South American tourism hurt by loss of US spending

South American tourism growth is identifiable

South American tourism hurt by loss of US spending

US spending into South America is forecast to drop by 44.4% between 2020 and 2021 as travel restrictions due to COVID-19 have stymied visitor flows. Having featured in the top ten international arrivals in all the five major economies across South America in 2019, the reduction of this source of market will be detrimental for the travel sector. A proactive approach in engaging US tourists should be considered vital to stimulate recovery for when it is possible.

US travelers spent over US$38.8 billion across South America in 2019 with a year-on-year (YOY) growth of 7.3% from 2018. This represents a compound annual growth rate (CAGR) of 7.3% for the period 2017-2019 (spending was US$33 billion in 2017). This is set to reach US$54 billion by 2024, highlighting that there is clear opportunity for growth post-COVID-19.

Both the US and Brazil are currently identified as holding the highest number of COVID-19 related deaths, as well as the highest number of cases. While both countries have restrictions in place, this does not mean opportunities should be ignored.

Typically noted as one of the highest spending markets for the region, destination marketing organizations (DMOs) should be proactively launching captivating content to engage US travelers. Latest survey found that 32% of US travelers do plan to reduce their international travel plans, however, if DMOs are able to engage with travelers, and dependent on the progression of COVID-19, this will help South America on its road to travel recovery when possible.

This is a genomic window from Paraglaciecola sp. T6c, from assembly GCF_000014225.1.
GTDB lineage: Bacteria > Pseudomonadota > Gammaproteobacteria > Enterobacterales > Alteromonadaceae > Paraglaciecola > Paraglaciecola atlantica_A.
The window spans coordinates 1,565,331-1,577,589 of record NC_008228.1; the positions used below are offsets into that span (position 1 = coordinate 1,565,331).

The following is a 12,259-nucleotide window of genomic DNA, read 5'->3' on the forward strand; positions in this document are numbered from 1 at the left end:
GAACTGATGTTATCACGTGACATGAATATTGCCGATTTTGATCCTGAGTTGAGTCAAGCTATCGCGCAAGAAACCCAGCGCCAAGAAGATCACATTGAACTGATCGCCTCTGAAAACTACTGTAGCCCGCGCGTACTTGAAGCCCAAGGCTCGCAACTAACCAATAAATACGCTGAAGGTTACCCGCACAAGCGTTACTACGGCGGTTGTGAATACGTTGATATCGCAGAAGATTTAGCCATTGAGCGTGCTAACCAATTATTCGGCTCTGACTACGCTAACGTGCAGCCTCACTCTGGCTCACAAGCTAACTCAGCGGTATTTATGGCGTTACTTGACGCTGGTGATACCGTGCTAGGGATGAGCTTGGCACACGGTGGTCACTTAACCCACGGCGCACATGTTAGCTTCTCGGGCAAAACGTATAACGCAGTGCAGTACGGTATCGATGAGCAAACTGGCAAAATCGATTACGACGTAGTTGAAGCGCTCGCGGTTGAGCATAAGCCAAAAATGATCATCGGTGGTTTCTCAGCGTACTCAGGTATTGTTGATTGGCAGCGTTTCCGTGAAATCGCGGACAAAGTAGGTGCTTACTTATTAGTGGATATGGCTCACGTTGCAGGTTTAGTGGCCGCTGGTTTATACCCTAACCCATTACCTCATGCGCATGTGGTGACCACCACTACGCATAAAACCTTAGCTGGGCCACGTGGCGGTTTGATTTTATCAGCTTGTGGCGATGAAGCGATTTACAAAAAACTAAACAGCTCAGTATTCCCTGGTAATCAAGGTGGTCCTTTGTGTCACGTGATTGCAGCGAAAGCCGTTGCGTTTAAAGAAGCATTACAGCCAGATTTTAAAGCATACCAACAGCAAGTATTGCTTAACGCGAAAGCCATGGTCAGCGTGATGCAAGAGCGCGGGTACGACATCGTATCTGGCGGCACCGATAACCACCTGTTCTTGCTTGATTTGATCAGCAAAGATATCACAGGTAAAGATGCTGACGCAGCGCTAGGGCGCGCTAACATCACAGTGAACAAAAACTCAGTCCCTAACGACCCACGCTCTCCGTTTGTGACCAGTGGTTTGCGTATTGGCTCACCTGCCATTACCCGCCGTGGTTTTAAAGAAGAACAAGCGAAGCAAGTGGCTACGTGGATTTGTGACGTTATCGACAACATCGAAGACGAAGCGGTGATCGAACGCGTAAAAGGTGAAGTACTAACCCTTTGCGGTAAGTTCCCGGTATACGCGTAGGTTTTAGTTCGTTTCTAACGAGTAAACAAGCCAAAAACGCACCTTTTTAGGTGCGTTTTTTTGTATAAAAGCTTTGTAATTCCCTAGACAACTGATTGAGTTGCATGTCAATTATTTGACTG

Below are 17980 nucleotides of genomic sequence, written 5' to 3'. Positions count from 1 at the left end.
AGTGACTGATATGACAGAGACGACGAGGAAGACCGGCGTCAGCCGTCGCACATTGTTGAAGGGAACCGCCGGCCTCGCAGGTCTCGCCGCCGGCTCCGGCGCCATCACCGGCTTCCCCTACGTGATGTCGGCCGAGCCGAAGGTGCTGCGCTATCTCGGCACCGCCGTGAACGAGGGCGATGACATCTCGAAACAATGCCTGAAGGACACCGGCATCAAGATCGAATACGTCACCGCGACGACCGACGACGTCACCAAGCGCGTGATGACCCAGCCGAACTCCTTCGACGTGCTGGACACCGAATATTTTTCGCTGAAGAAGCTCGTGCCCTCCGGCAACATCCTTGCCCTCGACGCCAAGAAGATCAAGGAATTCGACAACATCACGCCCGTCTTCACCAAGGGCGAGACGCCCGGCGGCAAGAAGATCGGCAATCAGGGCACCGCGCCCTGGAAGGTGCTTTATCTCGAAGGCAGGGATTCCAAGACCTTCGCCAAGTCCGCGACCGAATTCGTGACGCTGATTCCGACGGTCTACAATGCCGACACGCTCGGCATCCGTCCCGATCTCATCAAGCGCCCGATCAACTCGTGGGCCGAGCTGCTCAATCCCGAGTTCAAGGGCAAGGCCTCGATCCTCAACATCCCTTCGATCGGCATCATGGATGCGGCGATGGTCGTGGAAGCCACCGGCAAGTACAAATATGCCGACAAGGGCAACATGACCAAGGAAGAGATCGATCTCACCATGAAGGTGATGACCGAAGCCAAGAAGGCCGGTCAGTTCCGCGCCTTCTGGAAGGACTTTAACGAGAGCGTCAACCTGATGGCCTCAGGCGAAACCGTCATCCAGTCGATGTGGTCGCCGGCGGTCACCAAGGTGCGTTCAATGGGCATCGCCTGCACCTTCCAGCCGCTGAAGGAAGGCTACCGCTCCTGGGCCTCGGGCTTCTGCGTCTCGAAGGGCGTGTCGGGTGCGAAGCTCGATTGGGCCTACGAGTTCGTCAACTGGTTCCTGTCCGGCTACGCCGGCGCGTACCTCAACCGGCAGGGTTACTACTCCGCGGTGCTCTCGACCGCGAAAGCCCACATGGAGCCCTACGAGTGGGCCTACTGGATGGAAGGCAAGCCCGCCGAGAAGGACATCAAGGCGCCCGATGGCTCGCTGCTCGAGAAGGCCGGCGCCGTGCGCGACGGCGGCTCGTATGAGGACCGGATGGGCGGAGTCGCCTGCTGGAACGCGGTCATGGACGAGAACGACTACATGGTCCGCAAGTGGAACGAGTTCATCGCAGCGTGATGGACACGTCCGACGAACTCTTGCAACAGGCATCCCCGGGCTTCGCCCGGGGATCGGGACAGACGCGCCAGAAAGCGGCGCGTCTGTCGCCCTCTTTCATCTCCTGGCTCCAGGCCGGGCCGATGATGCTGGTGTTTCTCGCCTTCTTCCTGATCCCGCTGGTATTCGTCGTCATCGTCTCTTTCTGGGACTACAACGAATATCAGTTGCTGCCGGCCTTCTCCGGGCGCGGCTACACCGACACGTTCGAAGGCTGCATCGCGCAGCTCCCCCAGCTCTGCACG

With 30% of US travelers browsing social media more, 23% spending more time actively watching videos/vlogs about product usage and 24% more commonly reading online reviews/blogs (taken from the same survey) there are clearly still multiple opportunities to engage with the US source market.

Regional travel will be vital for South America’s recovery as neighboring destinations commonly depend on each other for a large number of arrivals per year. DMOs however, should also be looking to the long term and beginning to plan where opportunity lies and how to engage with this in the future travel space.


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